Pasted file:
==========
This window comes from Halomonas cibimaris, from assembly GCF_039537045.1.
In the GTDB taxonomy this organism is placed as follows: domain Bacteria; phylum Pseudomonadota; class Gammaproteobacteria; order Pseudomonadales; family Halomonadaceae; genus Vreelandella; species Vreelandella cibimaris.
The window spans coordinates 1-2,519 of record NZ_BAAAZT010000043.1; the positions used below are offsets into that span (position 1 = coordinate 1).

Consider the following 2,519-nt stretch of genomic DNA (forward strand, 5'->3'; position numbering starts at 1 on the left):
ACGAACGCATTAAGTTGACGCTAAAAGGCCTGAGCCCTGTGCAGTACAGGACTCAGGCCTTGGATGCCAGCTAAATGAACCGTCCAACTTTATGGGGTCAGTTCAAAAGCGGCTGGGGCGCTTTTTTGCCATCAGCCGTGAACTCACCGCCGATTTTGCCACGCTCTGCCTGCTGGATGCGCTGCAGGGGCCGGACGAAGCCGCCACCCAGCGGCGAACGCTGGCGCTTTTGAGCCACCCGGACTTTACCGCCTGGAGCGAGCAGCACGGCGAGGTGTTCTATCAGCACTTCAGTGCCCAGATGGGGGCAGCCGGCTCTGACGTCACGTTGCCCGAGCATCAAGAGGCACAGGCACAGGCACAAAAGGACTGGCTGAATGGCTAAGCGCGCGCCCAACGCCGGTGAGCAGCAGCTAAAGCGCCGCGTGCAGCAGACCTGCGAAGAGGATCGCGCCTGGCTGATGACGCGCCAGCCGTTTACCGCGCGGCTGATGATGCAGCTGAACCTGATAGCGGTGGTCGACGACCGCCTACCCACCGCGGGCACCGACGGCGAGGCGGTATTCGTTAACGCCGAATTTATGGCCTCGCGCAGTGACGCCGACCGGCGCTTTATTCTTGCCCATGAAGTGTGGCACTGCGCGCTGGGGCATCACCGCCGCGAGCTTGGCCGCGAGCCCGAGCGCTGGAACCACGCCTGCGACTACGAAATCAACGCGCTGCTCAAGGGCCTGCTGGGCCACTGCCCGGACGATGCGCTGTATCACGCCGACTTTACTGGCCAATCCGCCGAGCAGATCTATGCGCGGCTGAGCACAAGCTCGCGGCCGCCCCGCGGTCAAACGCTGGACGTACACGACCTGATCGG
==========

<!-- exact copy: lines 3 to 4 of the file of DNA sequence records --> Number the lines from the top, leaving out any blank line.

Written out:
The window spans coordinates 1-2,519 of record NZ_BAAAZT010000043.1; the positions used below are offsets into that span (position 1 = coordinate 1).

Consider the following 2,519-nt stretch of genomic DNA (forward strand, 5'->3'; position numbering starts at 1 on the left):